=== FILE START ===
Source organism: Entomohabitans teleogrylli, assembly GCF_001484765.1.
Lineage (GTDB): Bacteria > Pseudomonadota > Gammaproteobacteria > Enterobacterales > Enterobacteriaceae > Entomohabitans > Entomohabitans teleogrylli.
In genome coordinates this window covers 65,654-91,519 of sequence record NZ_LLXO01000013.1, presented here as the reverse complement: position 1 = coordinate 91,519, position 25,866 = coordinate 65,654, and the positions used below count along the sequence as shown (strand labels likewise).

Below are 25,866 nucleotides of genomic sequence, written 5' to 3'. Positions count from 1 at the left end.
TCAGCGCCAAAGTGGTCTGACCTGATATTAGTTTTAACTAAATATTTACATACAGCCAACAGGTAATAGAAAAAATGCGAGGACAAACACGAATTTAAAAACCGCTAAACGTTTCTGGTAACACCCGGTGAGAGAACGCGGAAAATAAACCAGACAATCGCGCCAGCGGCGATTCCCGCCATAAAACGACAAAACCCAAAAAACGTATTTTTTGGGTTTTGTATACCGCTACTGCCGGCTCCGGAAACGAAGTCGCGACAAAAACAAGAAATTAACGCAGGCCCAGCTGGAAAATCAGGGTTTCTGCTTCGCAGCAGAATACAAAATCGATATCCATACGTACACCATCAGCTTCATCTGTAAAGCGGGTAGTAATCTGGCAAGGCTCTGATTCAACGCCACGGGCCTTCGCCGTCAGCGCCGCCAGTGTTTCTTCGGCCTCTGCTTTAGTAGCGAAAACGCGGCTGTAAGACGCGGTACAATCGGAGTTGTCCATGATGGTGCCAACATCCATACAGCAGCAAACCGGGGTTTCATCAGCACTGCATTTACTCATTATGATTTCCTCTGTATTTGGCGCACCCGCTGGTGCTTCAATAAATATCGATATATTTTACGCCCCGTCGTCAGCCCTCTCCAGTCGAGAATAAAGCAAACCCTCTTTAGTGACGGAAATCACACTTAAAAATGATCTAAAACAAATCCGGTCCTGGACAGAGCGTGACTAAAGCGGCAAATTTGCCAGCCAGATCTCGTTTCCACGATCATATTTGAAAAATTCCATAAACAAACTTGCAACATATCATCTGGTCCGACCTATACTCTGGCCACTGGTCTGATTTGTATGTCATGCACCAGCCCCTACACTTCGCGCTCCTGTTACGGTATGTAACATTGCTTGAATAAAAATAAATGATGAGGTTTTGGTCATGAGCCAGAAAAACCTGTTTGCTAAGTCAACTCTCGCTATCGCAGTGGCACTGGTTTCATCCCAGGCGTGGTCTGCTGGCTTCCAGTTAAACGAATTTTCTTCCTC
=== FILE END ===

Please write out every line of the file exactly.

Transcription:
Source organism: Entomohabitans teleogrylli, assembly GCF_001484765.1.
Lineage (GTDB): Bacteria > Pseudomonadota > Gammaproteobacteria > Enterobacterales > Enterobacteriaceae > Entomohabitans > Entomohabitans teleogrylli.
In genome coordinates this window covers 65,654-91,519 of sequence record NZ_LLXO01000013.1, presented here as the reverse complement: position 1 = coordinate 91,519, position 25,866 = coordinate 65,654, and the positions used below count along the sequence as shown (strand labels likewise).

Below are 25,866 nucleotides of genomic sequence, written 5' to 3'. Positions count from 1 at the left end.
TCAGCGCCAAAGTGGTCTGACCTGATATTAGTTTTAACTAAATATTTACATACAGCCAACAGGTAATAGAAAAAATGCGAGGACAAACACGAATTTAAAAACCGCTAAACGTTTCTGGTAACACCCGGTGAGAGAACGCGGAAAATAAACCAGACAATCGCGCCAGCGGCGATTCCCGCCATAAAACGACAAAACCCAAAAAACGTATTTTTTGGGTTTTGTATACCGCTACTGCCGGCTCCGGAAACGAAGTCGCGACAAAAACAAGAAATTAACGCAGGCCCAGCTGGAAAATCAGGGTTTCTGCTTCGCAGCAGAATACAAAATCGATATCCATACGTACACCATCAGCTTCATCTGTAAAGCGGGTAGTAATCTGGCAAGGCTCTGATTCAACGCCACGGGCCTTCGCCGTCAGCGCCGCCAGTGTTTCTTCGGCCTCTGCTTTAGTAGCGAAAACGCGGCTGTAAGACGCGGTACAATCGGAGTTGTCCATGATGGTGCCAACATCCATACAGCAGCAAACCGGGGTTTCATCAGCACTGCATTTACTCATTATGATTTCCTCTGTATTTGGCGCACCCGCTGGTGCTTCAATAAATATCGATATATTTTACGCCCCGTCGTCAGCCCTCTCCAGTCGAGAATAAAGCAAACCCTCTTTAGTGACGGAAATCACACTTAAAAATGATCTAAAACAAATCCGGTCCTGGACAGAGCGTGACTAAAGCGGCAAATTTGCCAGCCAGATCTCGTTTCCACGATCATATTTGAAAAATTCCATAAACAAACTTGCAACATATCATCTGGTCCGACCTATACTCTGGCCACTGGTCTGATTTGTATGTCATGCACCAGCCCCTACACTTCGCGCTCCTGTTACGGTATGTAACATTGCTTGAATAAAAATAAATGATGAGGTTTTGGTCATGAGCCAGAAAAACCTGTTTGCTAAGTCAACTCTCGCTATCGCAGTGGCACTGGTTTCATCCCAGGCGTGGTCTGCTGGCTTCCAGTTAAACGAATTTTCTTCCTC